Iranians Debate the Reality of ‘Aryan Islam’

Iranians Debate the Reality of ‘Aryan Islam’

Monday, 13 November, 2017 - 06:30
A general view taken from Western Tehran shows a blanket of brown-white smog (Picture: AFP/Getty Images)
London - Amir Taheri
It took five years to build, cost more than $10 million, used large quantities of gold, silver and ebony, and engaged over 600 of the country’s finest craftsmen. It then made a 2,000-kilometer journey to its destination, stopping in many village and towns on the way to that its sight would bestow blessings on the people. Everywhere it was accompanied by a delegation of clerics, preachers and heavily armed security men.

The “it” in question is the frame that surrounds the tomb of Salman Farsi whose shrine is located in the Salman-Pak (The Pure) just south of the Iraqi capital Baghdad. The shrine had suffered decades of neglect, its dome peeling off and its basic structures weakened by the elements. Today, the shrine is back to its former glory and fitted with a huge crystal chandelier and paved with fine Persian carpets.

The idea to renovate the shrine was first raised by a group of devotees in Isfahan where Salman is reputed to have spent part of his childhood in the 7th century AD.

A crowd funding scheme provided the seed money required for the project which in its latest stages also received public finance in the context of a growing trend to highlight Iran’s links with Islam from the earliest phases of that religion.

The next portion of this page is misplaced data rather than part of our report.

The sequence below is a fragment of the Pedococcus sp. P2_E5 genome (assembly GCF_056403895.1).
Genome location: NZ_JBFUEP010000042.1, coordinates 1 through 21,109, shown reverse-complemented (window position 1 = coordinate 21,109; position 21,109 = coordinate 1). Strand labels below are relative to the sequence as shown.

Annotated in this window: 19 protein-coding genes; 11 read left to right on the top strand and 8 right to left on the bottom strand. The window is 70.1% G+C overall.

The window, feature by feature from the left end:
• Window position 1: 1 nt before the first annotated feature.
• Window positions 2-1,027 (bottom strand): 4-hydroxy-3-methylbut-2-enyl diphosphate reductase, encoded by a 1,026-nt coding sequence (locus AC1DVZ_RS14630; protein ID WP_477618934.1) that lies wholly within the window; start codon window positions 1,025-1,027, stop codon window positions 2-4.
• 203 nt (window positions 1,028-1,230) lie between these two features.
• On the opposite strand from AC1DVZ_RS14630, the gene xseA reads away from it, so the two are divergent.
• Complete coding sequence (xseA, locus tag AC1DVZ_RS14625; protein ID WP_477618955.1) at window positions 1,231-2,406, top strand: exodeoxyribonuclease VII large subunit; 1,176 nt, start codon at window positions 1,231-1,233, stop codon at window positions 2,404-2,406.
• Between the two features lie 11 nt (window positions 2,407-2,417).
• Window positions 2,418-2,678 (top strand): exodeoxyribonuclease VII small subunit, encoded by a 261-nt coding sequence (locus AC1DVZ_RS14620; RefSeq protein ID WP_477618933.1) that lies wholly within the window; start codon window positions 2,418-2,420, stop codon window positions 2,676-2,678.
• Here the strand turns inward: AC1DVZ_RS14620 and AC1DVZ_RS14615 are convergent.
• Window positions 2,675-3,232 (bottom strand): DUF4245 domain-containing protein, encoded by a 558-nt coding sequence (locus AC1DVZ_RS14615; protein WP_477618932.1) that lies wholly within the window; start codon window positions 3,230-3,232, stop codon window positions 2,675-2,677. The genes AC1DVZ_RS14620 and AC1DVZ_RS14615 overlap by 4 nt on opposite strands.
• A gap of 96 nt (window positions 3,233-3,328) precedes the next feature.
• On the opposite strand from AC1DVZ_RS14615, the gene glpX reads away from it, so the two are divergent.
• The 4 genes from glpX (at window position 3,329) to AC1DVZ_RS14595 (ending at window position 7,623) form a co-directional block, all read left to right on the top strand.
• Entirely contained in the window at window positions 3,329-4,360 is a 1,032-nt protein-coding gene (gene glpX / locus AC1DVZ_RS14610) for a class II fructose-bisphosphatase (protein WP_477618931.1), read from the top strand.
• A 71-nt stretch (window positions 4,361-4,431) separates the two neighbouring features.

Salman the Persian was one of the earliest non-Arab converts to Islam and a prominent member of the Prophet’s entourage in Medina. He is remarkable for his abiding status as a pious and at the same time dexterous man whose military and diplomatic know-how rendered immense services to Islam in its early stages.

Born into a prominent Zoroastrian family in Kazerun, southern Iran, Salman, whose Persian name was “Ruzbeh” started his career as an officer in the Sassanid army but soon decided to give up his commission and travel “in search of the truth”. His journeys took him to Ctesiphon, then capital of the Sassanid Empire, in Mesopotamia and hence to Syria, then a province of the Byzantine Empire. It was there that he encountered the Anchorite Christians and was fascinated by the idea of prophets sent by God to guide the people. He then traveled south to the Arabian Peninsula where the Prophet of Islam had just started preaching his divine message. The rest, as the saying goes, is history.

Last month the official media in Tehran evoked the idea of naming November 7 as Salman Farsi Day as a means of countering the Cyrus the Great Day declared by Iranian nationalists.
However, the official news agency IRNA went even further and suggested that the government declare a Cyrus the Great Day.

Travel agencies specializing in pilgrimage to holy cities in Iraq now include a visit to Salman Farsi shrine as part of their packages.

The current new fascination that many in Iran feel for Salman is part of the movement for “Iranian Islam” which has been gaining ground in the past few years.

Iranian history in the past 15 centuries has often see-sawed between religion and nationalism. The rise of one has often been accompanied with the decline of the other and vice versa.

“Partly because of dissatisfaction with the role of (Shi’ite) clerics in politics, Iran is experiencing a growing anti-religious trend,” says Mehrangiz Bayat, a Tehran researcher.